The maximum reward that may be provided for EEOC-governed wellness programs is limited to 30 percent of the total cost of self-only coverage. When more than one plan is offered, and employees can qualify for the reward regardless of the plan in which they enroll, the reward is calculated on the lowest-cost self-only coverage option. Unlike the HIPAA wellness program rules, the maximum under the EEOC Wellness Rules is applied in the aggregate across all programs. These limitations are effective as of the first day of the first plan year that begins on or after Jan. 1, 2017.
Here is an illustration:
An employer offers a number of different health plan options ranging from a total cost of $5,000 to $8,000 per year for self-only coverage and $12,000 to $15,000 for family coverage. Under this scenario, the maximum reward that may be provided under the EEOC Wellness Rules, assuming the reward is available regardless of the plan in which the employee enrolls, is $1,500 (30 percent of $5,000 - the lowest-cost self-only coverage option). If the wellness program also includes the employee’s spouse, who is covered under family coverage, the maximum reward is limited to $1,500 x 2 or $3,000 (not 30 percent of $12,000, or $3,600).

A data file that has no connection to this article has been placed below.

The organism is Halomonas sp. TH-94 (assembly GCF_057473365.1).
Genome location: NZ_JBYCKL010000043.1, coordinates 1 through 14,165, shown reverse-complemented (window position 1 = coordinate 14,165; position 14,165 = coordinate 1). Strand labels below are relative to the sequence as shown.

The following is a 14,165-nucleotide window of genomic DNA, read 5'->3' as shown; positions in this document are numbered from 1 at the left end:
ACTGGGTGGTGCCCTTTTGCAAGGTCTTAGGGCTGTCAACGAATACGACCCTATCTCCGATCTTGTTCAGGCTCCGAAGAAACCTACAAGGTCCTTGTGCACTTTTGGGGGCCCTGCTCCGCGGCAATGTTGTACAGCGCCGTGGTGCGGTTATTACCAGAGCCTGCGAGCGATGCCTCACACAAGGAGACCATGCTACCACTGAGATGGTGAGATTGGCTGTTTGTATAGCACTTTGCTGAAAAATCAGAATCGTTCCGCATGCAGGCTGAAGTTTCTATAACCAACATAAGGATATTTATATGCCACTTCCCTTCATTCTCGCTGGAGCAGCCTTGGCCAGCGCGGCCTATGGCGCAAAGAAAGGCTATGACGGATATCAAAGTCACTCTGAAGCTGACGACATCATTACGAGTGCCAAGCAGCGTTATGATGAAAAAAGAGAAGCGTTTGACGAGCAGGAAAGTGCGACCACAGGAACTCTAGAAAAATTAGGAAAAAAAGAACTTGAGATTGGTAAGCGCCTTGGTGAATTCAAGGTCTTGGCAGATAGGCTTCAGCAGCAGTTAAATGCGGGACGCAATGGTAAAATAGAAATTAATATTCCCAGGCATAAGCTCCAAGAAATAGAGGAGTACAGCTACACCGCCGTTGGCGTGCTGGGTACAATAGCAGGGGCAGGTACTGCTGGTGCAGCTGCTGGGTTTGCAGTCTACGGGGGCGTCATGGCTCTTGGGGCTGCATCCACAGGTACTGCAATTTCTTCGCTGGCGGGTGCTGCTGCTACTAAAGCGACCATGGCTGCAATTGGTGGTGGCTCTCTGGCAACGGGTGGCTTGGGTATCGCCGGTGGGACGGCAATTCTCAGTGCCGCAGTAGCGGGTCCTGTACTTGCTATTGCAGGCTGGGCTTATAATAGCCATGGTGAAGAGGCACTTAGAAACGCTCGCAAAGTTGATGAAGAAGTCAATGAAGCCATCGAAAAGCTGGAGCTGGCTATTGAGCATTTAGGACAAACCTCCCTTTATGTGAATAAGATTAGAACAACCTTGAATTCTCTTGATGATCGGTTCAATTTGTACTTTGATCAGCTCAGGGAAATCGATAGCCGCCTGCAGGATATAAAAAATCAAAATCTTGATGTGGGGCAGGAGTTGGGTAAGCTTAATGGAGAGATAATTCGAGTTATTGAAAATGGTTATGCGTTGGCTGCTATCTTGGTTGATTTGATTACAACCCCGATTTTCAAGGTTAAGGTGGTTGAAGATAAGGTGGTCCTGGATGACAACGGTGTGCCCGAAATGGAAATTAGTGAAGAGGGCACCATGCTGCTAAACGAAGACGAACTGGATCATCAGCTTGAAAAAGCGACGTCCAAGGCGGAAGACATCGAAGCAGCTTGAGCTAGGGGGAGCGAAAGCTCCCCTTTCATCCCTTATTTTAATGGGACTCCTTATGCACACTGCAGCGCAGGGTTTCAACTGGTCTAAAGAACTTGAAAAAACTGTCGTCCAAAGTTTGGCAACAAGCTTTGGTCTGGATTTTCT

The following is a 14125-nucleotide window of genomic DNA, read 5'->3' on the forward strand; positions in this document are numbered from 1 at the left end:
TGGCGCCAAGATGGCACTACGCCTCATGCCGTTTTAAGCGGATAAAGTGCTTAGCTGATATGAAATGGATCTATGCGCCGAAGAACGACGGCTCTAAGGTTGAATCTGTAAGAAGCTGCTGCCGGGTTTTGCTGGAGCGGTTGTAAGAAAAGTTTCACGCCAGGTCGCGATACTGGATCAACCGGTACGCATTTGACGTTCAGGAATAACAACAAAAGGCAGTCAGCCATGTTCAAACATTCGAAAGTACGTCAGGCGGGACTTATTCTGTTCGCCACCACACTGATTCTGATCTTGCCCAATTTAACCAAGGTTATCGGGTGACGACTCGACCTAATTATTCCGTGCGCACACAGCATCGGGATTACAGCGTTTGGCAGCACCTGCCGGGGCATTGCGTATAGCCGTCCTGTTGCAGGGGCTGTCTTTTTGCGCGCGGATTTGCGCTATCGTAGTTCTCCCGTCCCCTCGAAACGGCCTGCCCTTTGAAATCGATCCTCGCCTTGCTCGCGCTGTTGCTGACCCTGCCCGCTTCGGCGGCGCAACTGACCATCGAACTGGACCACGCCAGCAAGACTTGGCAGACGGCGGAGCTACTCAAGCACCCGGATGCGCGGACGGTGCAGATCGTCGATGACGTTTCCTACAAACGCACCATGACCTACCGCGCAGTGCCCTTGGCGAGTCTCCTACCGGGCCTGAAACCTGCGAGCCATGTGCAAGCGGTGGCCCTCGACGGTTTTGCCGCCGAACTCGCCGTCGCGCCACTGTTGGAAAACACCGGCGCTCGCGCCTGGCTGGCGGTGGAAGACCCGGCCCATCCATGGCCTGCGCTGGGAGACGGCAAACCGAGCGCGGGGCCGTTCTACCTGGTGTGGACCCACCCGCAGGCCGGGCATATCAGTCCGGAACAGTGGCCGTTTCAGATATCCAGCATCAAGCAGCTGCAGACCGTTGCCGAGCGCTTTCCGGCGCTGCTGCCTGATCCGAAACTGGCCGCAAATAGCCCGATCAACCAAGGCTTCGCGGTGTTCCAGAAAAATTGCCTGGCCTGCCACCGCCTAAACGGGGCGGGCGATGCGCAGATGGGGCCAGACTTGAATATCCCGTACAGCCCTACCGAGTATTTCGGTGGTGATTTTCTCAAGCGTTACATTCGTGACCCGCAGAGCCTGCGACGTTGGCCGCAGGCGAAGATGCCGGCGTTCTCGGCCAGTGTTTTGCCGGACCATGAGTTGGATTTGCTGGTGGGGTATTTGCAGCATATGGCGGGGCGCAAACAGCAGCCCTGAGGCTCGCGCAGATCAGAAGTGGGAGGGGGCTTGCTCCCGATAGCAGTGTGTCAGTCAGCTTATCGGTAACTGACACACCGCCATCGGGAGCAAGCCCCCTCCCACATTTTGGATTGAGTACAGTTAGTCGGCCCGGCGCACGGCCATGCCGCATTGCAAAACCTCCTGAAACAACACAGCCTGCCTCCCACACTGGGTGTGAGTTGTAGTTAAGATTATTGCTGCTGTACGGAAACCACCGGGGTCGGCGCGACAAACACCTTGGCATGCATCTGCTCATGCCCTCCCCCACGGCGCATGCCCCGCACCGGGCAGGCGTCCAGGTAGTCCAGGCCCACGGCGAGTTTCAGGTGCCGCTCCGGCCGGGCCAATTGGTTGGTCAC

Under the EEOC Wellness Rules, the employer can provide this $1,500 reward by any means it chooses (e.g., $500 for taking a health risk assessment, $500 for doing a biometric screening, and $500 for meeting specified health outcomes). Comparatively, the HIPAA wellness program regulations would have allowed unlimited rewards for the health risk assessment and biometric screening, and up to $1,500 for meeting specified health outcomes.
Confirm that Inducements Are Not Offered For the Disclosure of Health or Genetic Information About Children.
Although employers can offer incentives for a spouse to answer questions about current or past health status, the same is not true for adult or minor children. According to the EEOC, there is a greater possibility that information about a child’s genetic make-up or predisposition to disease could be used to discriminate against an employee, while this risk is minimal for a spouse. So although employers may offer children the opportunity to participate in wellness programs, incentives or rewards cannot be offered in exchange for their provision of health or genetic information.
Issue the Notice Required Under the EEOC Wellness Rules.